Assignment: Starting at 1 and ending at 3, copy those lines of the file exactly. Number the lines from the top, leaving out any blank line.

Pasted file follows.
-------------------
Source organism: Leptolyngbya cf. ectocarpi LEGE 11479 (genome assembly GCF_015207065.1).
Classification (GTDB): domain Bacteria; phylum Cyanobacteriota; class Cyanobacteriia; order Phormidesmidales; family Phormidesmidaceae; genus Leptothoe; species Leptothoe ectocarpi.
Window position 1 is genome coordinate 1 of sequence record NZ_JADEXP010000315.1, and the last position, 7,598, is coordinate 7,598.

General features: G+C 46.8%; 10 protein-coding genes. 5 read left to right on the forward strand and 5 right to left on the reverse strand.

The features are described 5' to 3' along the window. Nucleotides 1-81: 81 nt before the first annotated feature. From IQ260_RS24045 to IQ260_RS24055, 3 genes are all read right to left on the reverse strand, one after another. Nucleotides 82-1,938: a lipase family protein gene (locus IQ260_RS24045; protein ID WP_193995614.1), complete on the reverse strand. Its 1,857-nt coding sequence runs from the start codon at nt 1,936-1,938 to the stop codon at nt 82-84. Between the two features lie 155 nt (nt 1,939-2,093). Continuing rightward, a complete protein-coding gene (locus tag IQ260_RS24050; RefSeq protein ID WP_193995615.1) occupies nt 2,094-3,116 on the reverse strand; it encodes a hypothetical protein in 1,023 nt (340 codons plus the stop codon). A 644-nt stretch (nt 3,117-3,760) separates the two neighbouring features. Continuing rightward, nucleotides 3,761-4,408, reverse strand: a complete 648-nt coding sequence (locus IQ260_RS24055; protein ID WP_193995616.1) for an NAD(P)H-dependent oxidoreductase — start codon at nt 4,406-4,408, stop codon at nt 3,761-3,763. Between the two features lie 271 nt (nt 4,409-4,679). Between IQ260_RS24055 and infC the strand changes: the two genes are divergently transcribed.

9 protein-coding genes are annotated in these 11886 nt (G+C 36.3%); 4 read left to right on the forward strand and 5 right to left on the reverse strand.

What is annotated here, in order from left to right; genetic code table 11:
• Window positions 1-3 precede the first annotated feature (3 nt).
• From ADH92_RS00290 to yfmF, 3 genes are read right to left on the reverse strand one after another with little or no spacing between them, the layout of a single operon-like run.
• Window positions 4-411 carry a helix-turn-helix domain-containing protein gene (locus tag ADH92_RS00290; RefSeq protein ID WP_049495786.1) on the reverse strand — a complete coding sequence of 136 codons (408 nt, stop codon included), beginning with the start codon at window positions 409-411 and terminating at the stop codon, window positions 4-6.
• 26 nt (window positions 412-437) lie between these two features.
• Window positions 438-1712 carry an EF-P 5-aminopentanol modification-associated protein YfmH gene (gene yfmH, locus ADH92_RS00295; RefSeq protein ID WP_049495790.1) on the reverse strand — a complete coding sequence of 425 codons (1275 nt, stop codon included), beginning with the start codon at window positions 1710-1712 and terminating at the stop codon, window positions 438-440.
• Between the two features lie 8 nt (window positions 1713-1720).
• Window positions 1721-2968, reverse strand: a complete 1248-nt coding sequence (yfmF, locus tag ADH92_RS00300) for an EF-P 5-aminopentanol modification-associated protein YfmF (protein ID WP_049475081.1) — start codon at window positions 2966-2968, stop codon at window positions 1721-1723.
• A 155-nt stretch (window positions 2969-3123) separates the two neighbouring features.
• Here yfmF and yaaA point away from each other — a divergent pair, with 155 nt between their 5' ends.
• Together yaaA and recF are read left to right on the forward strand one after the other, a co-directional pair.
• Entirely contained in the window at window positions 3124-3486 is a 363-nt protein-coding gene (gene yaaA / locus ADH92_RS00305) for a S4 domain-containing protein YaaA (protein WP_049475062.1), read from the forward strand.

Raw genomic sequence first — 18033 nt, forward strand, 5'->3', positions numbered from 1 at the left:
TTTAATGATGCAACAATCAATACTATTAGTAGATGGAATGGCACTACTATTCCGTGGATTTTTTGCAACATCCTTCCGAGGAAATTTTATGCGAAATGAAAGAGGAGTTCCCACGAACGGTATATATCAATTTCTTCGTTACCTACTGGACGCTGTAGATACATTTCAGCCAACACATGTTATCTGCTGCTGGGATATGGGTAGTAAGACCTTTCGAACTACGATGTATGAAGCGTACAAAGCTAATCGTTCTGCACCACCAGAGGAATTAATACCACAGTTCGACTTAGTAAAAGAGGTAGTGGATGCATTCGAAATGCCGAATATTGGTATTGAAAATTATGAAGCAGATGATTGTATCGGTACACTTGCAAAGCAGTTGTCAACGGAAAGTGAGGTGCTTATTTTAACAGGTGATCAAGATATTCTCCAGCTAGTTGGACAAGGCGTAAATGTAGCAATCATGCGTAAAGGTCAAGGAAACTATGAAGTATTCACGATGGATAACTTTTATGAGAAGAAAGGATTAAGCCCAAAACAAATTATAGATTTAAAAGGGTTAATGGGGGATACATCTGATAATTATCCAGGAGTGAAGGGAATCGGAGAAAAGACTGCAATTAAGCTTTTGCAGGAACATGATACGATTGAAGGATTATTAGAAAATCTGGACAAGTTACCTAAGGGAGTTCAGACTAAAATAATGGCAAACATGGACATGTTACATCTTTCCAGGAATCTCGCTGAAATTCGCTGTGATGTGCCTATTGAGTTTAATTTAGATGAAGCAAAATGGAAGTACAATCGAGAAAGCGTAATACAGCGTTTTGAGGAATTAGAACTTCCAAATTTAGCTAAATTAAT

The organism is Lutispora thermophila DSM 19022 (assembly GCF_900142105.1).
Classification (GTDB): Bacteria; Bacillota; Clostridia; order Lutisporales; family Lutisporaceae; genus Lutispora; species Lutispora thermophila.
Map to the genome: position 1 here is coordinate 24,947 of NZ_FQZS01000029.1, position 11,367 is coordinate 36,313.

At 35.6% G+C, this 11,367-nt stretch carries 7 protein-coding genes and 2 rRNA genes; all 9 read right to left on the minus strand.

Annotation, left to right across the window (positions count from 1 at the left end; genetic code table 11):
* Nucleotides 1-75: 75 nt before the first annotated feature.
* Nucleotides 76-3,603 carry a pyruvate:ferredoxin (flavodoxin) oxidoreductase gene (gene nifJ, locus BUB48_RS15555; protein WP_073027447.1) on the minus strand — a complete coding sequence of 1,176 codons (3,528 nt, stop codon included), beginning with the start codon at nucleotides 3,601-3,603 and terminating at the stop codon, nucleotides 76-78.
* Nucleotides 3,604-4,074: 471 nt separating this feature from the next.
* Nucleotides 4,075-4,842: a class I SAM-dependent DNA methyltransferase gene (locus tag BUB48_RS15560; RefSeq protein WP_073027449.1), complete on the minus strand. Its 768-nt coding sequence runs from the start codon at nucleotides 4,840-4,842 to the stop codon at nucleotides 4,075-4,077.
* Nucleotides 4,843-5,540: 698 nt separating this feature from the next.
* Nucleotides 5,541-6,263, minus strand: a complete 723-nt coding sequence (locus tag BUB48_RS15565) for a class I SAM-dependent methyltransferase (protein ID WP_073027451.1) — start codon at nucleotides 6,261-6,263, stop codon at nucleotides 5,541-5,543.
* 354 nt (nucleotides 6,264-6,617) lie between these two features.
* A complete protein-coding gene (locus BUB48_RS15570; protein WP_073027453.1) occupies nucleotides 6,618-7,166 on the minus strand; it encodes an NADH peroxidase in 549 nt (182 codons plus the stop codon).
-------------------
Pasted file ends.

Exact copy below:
Source organism: Leptolyngbya cf. ectocarpi LEGE 11479 (genome assembly GCF_015207065.1).
Classification (GTDB): domain Bacteria; phylum Cyanobacteriota; class Cyanobacteriia; order Phormidesmidales; family Phormidesmidaceae; genus Leptothoe; species Leptothoe ectocarpi.
Window position 1 is genome coordinate 1 of sequence record NZ_JADEXP010000315.1, and the last position, 7,598, is coordinate 7,598.